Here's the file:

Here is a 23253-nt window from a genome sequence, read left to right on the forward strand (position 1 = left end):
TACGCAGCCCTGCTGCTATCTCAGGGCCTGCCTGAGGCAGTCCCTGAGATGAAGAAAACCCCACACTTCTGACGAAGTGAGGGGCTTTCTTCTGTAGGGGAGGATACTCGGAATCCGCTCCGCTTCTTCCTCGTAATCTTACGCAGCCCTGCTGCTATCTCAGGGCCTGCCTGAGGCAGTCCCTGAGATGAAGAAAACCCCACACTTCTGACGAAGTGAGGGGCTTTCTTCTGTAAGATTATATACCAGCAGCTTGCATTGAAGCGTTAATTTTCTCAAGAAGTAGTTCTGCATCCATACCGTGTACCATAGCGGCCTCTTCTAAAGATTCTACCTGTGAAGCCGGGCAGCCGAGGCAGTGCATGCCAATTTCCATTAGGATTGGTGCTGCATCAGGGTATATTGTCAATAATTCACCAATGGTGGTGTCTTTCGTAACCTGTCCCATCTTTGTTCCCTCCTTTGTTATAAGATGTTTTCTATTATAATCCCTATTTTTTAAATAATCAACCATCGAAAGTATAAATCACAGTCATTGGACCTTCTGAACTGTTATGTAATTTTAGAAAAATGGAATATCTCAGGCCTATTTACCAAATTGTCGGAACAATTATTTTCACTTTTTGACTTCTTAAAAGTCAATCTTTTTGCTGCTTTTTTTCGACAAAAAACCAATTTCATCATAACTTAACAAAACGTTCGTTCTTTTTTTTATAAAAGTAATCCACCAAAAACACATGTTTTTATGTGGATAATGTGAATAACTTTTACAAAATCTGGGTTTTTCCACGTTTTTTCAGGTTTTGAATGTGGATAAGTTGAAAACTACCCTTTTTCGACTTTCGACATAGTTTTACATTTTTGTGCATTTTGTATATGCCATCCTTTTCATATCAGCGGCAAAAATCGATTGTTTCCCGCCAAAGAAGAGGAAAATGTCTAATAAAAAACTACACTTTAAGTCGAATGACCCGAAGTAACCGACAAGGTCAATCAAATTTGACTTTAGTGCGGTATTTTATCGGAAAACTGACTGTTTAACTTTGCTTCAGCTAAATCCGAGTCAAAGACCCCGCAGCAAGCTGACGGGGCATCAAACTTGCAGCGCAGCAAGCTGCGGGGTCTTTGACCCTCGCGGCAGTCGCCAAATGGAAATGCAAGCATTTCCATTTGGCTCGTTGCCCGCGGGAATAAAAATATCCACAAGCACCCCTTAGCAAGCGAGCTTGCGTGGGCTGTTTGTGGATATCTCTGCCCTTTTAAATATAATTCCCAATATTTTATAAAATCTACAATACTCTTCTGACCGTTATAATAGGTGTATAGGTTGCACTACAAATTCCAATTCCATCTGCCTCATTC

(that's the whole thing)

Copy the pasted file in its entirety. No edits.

Here is a 23253-nt window from a genome sequence, read left to right on the forward strand (position 1 = left end):
TACGCAGCCCTGCTGCTATCTCAGGGCCTGCCTGAGGCAGTCCCTGAGATGAAGAAAACCCCACACTTCTGACGAAGTGAGGGGCTTTCTTCTGTAGGGGAGGATACTCGGAATCCGCTCCGCTTCTTCCTCGTAATCTTACGCAGCCCTGCTGCTATCTCAGGGCCTGCCTGAGGCAGTCCCTGAGATGAAGAAAACCCCACACTTCTGACGAAGTGAGGGGCTTTCTTCTGTAAGATTATATACCAGCAGCTTGCATTGAAGCGTTAATTTTCTCAAGAAGTAGTTCTGCATCCATACCGTGTACCATAGCGGCCTCTTCTAAAGATTCTACCTGTGAAGCCGGGCAGCCGAGGCAGTGCATGCCAATTTCCATTAGGATTGGTGCTGCATCAGGGTATATTGTCAATAATTCACCAATGGTGGTGTCTTTCGTAACCTGTCCCATCTTTGTTCCCTCCTTTGTTATAAGATGTTTTCTATTATAATCCCTATTTTTTAAATAATCAACCATCGAAAGTATAAATCACAGTCATTGGACCTTCTGAACTGTTATGTAATTTTAGAAAAATGGAATATCTCAGGCCTATTTACCAAATTGTCGGAACAATTATTTTCACTTTTTGACTTCTTAAAAGTCAATCTTTTTGCTGCTTTTTTTCGACAAAAAACCAATTTCATCATAACTTAACAAAACGTTCGTTCTTTTTTTTATAAAAGTAATCCACCAAAAACACATGTTTTTATGTGGATAATGTGAATAACTTTTACAAAATCTGGGTTTTTCCACGTTTTTTCAGGTTTTGAATGTGGATAAGTTGAAAACTACCCTTTTTCGACTTTCGACATAGTTTTACATTTTTGTGCATTTTGTATATGCCATCCTTTTCATATCAGCGGCAAAAATCGATTGTTTCCCGCCAAAGAAGAGGAAAATGTCTAATAAAAAACTACACTTTAAGTCGAATGACCCGAAGTAACCGACAAGGTCAATCAAATTTGACTTTAGTGCGGTATTTTATCGGAAAACTGACTGTTTAACTTTGCTTCAGCTAAATCCGAGTCAAAGACCCCGCAGCAAGCTGACGGGGCATCAAACTTGCAGCGCAGCAAGCTGCGGGGTCTTTGACCCTCGCGGCAGTCGCCAAATGGAAATGCAAGCATTTCCATTTGGCTCGTTGCCCGCGGGAATAAAAATATCCACAAGCACCCCTTAGCAAGCGAGCTTGCGTGGGCTGTTTGTGGATATCTCTGCCCTTTTAAATATAATTCCCAATATTTTATAAAATCTACAATACTCTTCTGACCGTTATAATAGGTGTATAGGTTGCACTACAAATTCCAATTCCATCTGCCTCATTC